• For the last few years, UNISON has been campaigning for improved conditions for support staff who receive no income during school holidays, or receive lower wages than they merit, to annualise out their pay over 52 weeks, to compensate for the holidays. Local authorities in Scotland have a variety of solutions to the problem of term time workers. We would wish the issue addressed on a Scottish-wide basis. The problem is compounded for many workers who do not receive wages, but who are then denied Job Seekers Allowance. UNISON attempted to seek redress by mounting a legal challenge but this was not successful.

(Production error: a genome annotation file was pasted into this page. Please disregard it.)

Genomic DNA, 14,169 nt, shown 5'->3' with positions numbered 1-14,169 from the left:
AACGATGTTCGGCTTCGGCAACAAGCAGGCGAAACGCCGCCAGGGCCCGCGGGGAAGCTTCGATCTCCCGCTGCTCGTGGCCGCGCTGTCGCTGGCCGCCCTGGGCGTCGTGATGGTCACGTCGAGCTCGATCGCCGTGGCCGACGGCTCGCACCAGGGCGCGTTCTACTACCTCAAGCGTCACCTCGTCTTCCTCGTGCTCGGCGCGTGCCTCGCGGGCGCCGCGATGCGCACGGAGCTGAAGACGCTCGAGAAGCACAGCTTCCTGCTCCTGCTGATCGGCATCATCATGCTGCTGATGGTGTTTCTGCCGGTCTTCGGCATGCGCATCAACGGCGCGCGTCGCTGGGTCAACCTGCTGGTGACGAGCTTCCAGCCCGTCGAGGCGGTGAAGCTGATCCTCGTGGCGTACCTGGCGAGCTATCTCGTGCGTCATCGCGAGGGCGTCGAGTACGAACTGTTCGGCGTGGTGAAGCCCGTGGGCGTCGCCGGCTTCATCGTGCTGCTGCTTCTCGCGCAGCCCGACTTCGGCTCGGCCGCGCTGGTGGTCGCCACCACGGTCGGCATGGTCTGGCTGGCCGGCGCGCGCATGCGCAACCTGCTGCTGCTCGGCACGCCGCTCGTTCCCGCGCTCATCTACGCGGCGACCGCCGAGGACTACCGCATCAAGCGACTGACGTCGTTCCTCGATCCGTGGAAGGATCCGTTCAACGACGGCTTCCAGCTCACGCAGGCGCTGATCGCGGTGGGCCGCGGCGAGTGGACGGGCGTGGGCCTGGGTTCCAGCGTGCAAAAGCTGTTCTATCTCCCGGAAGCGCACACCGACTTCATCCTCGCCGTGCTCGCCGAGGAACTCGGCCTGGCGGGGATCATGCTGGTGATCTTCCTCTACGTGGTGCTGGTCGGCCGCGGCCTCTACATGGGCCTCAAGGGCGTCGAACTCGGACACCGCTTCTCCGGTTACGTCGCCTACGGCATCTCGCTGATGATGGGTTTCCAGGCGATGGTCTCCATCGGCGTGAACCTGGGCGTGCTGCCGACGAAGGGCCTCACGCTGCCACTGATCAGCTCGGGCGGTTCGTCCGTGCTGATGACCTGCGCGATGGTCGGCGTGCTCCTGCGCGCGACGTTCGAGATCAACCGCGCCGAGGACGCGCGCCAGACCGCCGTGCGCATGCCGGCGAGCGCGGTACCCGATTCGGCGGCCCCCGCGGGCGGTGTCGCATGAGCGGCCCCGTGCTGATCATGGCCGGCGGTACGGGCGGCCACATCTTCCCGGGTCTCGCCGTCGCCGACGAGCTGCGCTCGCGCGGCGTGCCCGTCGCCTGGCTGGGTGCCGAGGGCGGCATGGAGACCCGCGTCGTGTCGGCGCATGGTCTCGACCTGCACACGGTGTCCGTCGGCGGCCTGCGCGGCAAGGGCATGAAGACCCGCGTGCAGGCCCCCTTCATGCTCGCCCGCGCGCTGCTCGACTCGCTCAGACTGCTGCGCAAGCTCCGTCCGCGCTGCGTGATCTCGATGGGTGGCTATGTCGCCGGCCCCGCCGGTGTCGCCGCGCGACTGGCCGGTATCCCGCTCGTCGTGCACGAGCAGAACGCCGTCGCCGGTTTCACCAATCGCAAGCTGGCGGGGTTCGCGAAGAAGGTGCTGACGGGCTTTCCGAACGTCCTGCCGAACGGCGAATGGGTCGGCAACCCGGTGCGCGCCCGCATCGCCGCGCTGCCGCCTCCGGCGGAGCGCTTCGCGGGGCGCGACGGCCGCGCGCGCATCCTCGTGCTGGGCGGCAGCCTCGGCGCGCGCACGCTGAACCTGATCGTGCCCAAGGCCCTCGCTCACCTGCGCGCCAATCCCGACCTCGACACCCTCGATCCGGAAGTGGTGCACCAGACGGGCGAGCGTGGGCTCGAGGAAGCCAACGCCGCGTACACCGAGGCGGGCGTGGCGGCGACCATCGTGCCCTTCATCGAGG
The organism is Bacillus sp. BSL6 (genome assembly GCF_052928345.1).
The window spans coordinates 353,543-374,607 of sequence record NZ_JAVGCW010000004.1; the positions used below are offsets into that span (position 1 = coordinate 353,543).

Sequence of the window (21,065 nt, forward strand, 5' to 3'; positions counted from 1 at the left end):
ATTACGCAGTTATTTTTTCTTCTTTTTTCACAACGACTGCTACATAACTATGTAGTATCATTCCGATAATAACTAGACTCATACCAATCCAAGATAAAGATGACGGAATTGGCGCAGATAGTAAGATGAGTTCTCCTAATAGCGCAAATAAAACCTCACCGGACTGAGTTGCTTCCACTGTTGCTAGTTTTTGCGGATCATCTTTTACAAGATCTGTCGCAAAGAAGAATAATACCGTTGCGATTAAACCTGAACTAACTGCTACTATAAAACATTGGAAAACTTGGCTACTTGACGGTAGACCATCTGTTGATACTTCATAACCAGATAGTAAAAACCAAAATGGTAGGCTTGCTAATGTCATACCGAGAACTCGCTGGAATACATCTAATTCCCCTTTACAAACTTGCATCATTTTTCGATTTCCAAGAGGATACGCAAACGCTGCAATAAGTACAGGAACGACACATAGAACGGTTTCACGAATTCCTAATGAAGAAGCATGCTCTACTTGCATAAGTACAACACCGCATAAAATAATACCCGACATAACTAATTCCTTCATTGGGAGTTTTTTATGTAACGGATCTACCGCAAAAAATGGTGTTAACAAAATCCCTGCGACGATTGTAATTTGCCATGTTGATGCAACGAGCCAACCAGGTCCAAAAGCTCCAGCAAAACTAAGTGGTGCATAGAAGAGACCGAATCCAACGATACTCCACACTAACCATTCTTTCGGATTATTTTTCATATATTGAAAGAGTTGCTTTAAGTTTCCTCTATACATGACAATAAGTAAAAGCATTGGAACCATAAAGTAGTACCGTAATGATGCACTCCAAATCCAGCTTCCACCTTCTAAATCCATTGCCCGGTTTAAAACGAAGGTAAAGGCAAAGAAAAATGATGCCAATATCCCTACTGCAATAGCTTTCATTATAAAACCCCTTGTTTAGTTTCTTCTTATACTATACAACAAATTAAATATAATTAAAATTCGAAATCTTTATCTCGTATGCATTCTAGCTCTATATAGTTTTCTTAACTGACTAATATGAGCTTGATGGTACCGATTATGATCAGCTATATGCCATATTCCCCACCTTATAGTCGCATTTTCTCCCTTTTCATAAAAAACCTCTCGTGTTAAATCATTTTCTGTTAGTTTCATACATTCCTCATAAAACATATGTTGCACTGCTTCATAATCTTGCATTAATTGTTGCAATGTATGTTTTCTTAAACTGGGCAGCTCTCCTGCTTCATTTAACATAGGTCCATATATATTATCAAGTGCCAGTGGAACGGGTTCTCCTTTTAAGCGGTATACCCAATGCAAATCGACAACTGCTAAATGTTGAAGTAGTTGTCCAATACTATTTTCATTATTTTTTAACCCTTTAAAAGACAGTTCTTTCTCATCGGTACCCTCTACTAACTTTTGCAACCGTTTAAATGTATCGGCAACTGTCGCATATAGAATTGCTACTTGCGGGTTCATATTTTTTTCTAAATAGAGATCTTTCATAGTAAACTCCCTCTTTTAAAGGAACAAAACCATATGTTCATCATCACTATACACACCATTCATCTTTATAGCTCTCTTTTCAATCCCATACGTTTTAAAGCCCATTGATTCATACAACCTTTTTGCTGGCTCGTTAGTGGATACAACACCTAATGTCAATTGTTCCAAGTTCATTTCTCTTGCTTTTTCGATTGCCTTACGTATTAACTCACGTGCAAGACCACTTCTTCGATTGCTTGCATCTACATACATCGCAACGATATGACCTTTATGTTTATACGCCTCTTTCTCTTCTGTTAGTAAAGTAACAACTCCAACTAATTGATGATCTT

Feedback Form

Not all of the issues we wish to raise fit easily into the questions posed in the feedback form, nevertheless, we have tried to answer as many of these in the manner requested.

Question 1. What are the best things about school education in Scotland?

The Scottish Executive provides a free, fully comprehensive education system for all children in Scotland. Every child is guaranteed a place in a school and free education up to the age of 18 if they and their parents desire, regardless of their income or background.

Whilst there has a greater emphasis on testing children in our schools over the last 20 years, Scotland has not been as rigid or prescriptive as the system in England and Wales.

 

Question 2. What should be improved about the education system in Scotland?